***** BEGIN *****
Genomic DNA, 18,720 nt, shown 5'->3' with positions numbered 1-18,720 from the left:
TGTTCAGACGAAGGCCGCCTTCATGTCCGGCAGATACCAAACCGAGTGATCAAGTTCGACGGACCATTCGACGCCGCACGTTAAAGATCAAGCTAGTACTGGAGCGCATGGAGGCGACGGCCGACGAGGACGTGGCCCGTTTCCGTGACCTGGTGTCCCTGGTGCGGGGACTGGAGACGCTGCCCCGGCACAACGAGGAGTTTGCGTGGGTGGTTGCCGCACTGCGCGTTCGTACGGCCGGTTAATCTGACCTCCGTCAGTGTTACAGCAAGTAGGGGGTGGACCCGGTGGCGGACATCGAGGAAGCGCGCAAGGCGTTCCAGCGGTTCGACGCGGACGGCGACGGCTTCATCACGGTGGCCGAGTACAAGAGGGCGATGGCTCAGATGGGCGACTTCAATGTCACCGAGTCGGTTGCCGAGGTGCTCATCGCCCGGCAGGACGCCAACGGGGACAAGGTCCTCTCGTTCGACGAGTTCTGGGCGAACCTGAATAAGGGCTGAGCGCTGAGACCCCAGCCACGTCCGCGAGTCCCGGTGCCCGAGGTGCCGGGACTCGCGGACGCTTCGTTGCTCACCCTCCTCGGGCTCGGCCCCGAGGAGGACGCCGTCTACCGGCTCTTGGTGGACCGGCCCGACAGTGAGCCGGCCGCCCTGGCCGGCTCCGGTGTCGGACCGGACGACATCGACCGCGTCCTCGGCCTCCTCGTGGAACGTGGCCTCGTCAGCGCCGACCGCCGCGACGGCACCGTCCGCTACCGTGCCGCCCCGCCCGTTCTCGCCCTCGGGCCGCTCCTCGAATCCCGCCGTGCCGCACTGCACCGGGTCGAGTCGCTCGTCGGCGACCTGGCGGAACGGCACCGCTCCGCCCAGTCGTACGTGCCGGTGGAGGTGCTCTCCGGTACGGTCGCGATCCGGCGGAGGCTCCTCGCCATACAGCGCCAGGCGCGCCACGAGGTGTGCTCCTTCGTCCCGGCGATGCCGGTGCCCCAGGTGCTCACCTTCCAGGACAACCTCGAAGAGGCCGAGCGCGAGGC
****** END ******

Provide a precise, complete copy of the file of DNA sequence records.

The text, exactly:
Genomic DNA, 18,720 nt, shown 5'->3' with positions numbered 1-18,720 from the left:
TGTTCAGACGAAGGCCGCCTTCATGTCCGGCAGATACCAAACCGAGTGATCAAGTTCGACGGACCATTCGACGCCGCACGTTAAAGATCAAGCTAGTACTGGAGCGCATGGAGGCGACGGCCGACGAGGACGTGGCCCGTTTCCGTGACCTGGTGTCCCTGGTGCGGGGACTGGAGACGCTGCCCCGGCACAACGAGGAGTTTGCGTGGGTGGTTGCCGCACTGCGCGTTCGTACGGCCGGTTAATCTGACCTCCGTCAGTGTTACAGCAAGTAGGGGGTGGACCCGGTGGCGGACATCGAGGAAGCGCGCAAGGCGTTCCAGCGGTTCGACGCGGACGGCGACGGCTTCATCACGGTGGCCGAGTACAAGAGGGCGATGGCTCAGATGGGCGACTTCAATGTCACCGAGTCGGTTGCCGAGGTGCTCATCGCCCGGCAGGACGCCAACGGGGACAAGGTCCTCTCGTTCGACGAGTTCTGGGCGAACCTGAATAAGGGCTGAGCGCTGAGACCCCAGCCACGTCCGCGAGTCCCGGTGCCCGAGGTGCCGGGACTCGCGGACGCTTCGTTGCTCACCCTCCTCGGGCTCGGCCCCGAGGAGGACGCCGTCTACCGGCTCTTGGTGGACCGGCCCGACAGTGAGCCGGCCGCCCTGGCCGGCTCCGGTGTCGGACCGGACGACATCGACCGCGTCCTCGGCCTCCTCGTGGAACGTGGCCTCGTCAGCGCCGACCGCCGCGACGGCACCGTCCGCTACCGTGCCGCCCCGCCCGTTCTCGCCCTCGGGCCGCTCCTCGAATCCCGCCGTGCCGCACTGCACCGGGTCGAGTCGCTCGTCGGCGACCTGGCGGAACGGCACCGCTCCGCCCAGTCGTACGTGCCGGTGGAGGTGCTCTCCGGTACGGTCGCGATCCGGCGGAGGCTCCTCGCCATACAGCGCCAGGCGCGCCACGAGGTGTGCTCCTTCGTCCCGGCGATGCCGGTGCCCCAGGTGCTCACCTTCCAGGACAACCTCGAAGAGGCCGAGCGCGAGGC